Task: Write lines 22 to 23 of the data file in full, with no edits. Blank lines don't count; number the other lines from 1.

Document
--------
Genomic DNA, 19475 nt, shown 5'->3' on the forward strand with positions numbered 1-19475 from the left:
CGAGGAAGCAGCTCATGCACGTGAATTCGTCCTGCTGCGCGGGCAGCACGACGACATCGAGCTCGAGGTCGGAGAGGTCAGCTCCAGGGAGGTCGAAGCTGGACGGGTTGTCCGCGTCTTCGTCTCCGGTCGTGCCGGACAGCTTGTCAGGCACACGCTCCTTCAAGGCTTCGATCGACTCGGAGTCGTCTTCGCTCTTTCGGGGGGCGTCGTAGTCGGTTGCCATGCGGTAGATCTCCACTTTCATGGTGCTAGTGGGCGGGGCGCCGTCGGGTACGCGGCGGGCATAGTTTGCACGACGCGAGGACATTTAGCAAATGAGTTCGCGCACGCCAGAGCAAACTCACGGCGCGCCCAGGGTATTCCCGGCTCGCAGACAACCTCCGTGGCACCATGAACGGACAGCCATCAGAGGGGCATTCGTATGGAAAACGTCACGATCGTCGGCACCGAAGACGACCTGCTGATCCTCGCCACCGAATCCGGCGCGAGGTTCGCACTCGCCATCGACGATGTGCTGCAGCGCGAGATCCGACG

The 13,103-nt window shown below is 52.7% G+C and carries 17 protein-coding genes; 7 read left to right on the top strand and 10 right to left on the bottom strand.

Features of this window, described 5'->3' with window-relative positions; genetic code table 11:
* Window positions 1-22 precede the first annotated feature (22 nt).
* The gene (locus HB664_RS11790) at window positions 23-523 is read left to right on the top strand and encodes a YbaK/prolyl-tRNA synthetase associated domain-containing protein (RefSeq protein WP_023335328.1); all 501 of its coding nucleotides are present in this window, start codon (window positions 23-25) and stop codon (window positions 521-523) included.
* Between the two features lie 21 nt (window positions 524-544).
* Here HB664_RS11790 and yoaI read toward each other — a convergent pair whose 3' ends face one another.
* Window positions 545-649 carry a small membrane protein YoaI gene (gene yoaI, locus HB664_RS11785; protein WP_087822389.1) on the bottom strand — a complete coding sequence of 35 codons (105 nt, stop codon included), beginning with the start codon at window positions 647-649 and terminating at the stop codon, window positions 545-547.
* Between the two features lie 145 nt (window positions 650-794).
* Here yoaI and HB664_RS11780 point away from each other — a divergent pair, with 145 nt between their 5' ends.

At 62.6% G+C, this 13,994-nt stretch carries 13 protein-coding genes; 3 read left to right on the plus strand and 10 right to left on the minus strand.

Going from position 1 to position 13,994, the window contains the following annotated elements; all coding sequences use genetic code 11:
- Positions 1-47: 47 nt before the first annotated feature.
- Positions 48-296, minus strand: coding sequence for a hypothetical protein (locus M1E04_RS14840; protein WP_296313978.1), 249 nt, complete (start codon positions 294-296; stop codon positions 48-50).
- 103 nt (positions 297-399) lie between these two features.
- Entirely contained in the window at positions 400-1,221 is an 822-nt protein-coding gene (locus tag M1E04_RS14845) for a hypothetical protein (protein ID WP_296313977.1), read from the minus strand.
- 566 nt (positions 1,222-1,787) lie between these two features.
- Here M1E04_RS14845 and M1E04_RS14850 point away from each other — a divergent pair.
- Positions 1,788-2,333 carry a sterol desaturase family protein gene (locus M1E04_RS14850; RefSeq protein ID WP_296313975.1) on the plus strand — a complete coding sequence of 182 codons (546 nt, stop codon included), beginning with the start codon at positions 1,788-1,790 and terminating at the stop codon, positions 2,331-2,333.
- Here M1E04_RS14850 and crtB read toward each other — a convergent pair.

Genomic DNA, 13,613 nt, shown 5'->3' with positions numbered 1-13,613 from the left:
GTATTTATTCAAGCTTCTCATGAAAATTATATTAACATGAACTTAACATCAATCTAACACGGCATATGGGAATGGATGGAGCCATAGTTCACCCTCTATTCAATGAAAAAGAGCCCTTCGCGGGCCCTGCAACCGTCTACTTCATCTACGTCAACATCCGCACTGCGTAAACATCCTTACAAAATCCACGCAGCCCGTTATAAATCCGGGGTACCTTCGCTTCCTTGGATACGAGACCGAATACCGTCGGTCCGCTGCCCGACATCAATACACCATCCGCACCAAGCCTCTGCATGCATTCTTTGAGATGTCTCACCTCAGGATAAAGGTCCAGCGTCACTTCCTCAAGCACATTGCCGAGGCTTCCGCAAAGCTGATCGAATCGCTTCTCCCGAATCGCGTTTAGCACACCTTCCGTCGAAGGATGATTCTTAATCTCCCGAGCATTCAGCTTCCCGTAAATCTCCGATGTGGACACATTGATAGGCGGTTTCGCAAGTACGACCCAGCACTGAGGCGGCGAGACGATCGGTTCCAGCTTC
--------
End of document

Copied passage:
Genomic DNA, 13,613 nt, shown 5'->3' with positions numbered 1-13,613 from the left:
GTATTTATTCAAGCTTCTCATGAAAATTATATTAACATGAACTTAACATCAATCTAACACGGCATATGGGAATGGATGGAGCCATAGTTCACCCTCTATTCAATGAAAAAGAGCCCTTCGCGGGCCCTGCAACCGTCTACTTCATCTACGTCAACATCCGCACTGCGTAAACATCCTTACAAAATCCACGCAGCCCGTTATAAATCCGGGGTACCTTCGCTTCCTTGGATACGAGACCGAATACCGTCGGTCCGCTGCCCGACATCAATACACCATCCGCACCAAGCCTCTGCATGCATTCTTTGAGATGTCTCACCTCAGGATAAAGGTCCAGCGTCACTTCCTCAAGCACATTGCCGAGGCTTCCGCAAAGCTGATCGAATCGCTTCTCCCGAATCGCGTTTAGCACACCTTCCGTCGAAGGATGATTCTTAATCTCCCGAGCATTCAGCTTCCCGTAAATCTCCGATGTGGACACATTGATAGGCGGTTTCGCAAGTACGACCCAGCACTGAGGCGGCGAGACGATCGGTTCCAGCTTC